Wednesday, April 8, 2009

Passover and Social Justice Judaism

The St. Lou Jew would like to wish everyone out there a fantastic Pesach. We hope that it is filled with family and friends. Once we were slaves, now we are free.

Passover is certainly one of the most experiential holidays. Every piece of the meal is symbolic and sensuous. From the bitter herbs dipped in salt water, to the Matzah which only those outside the Tribe seem not to despise, this holiday is truly meant to be lived every year as if the experience were fresh in our minds. This reliving and renewing is also deeply tied to the timing of the holiday. Despite the snow storm in St. Louis a few nights ago, the weather has finally been breaking, and Spring seems to have arrived.

That life itself is renewed at this time of year is not lost in the meaning of Passover.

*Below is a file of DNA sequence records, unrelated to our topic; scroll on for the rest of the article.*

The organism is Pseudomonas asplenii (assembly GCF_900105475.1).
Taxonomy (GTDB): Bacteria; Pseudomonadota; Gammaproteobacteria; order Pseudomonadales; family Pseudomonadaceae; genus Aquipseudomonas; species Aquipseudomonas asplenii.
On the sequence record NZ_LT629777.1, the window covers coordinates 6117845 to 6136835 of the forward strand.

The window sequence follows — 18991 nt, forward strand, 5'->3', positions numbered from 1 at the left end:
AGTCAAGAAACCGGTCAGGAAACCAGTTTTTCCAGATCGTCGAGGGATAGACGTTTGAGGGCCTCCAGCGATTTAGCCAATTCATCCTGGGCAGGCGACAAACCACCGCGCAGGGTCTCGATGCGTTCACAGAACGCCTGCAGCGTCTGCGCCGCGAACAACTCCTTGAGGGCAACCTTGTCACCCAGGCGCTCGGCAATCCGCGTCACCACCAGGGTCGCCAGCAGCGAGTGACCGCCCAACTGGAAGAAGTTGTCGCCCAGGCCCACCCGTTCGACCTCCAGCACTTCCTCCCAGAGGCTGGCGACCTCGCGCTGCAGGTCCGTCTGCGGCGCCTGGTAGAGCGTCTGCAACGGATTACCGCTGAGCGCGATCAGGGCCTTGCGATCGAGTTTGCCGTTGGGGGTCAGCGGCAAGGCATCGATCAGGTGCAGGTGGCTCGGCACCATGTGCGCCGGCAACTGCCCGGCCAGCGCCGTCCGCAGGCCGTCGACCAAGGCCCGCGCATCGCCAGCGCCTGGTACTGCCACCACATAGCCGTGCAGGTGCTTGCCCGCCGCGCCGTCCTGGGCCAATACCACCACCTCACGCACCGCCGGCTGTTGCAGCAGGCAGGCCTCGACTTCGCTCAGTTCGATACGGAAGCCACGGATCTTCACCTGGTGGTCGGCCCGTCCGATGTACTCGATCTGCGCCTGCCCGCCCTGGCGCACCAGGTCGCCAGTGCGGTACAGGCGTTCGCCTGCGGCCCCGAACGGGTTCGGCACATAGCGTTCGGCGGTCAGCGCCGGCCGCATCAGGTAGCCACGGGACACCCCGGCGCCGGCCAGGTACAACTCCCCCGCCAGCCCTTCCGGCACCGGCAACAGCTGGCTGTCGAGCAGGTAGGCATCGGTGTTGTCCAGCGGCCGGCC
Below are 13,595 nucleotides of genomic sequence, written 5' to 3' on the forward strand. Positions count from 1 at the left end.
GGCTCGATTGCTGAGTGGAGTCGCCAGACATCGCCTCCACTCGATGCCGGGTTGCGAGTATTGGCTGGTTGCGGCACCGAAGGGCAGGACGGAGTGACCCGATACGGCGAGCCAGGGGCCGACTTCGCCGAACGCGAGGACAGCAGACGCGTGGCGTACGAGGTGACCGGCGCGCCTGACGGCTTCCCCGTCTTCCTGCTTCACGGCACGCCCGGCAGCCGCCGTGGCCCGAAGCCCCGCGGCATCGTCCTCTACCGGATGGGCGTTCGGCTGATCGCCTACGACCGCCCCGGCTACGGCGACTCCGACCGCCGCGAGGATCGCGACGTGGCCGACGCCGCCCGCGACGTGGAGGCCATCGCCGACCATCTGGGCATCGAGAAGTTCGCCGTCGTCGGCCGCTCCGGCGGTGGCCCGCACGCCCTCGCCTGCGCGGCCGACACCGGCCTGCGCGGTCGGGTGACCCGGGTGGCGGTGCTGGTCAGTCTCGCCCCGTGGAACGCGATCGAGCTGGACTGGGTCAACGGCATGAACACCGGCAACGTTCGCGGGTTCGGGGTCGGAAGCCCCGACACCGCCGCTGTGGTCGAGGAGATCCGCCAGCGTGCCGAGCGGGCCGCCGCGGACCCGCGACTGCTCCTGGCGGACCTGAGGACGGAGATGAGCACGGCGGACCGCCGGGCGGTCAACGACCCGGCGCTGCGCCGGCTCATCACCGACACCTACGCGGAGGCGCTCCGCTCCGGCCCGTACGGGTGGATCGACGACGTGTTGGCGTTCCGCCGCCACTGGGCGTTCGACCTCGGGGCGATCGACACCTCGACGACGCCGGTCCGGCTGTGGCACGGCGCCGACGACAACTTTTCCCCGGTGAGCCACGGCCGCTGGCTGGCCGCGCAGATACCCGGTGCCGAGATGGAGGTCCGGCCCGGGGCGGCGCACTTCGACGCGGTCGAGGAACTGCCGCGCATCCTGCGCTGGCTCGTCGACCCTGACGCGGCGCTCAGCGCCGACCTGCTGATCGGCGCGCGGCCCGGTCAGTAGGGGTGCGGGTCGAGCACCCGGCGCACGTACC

The holiday is a celebration of life, and even as our cup of joy (aka wine) is lessened for each plague visited upon the Egyptians, we focus on the joy, the meaning, and the responsibility of being free.

For each of us who have been blessed with freedom of religion, freedom of speech, freedom to pursue the path of our choosing, there are many around the world to whom these freedoms are still out of reach.

In a world in which many Jews associate so strongly with the social justice message of Judaism, Pesach is the central holiday.

Our responsibility to each other, to share our good fortunes is embodied in the Hagaddah (literally, the telling) liturgy. This, perhaps, is the core of the core of the American Jew-ish identity:

This is the bread of affliction which our ancestors ate in the land of Egypt. All who are hungry, let them enter and eat. All who are in need, let them come celebrate Pesah. Now we are here; next year in the land of Israel. Now we are enslaved; next year we will be free.

1 comment:

M-teen said...

Fo sho. We should be reminded of how lucky we are to be a free people in a free nation. We should also take this time to think of our brothers and sisters all over the world who struggle for freedom. I love the symbolism of passover and I hope people every where - not just jews - will take a moment to remember what we have.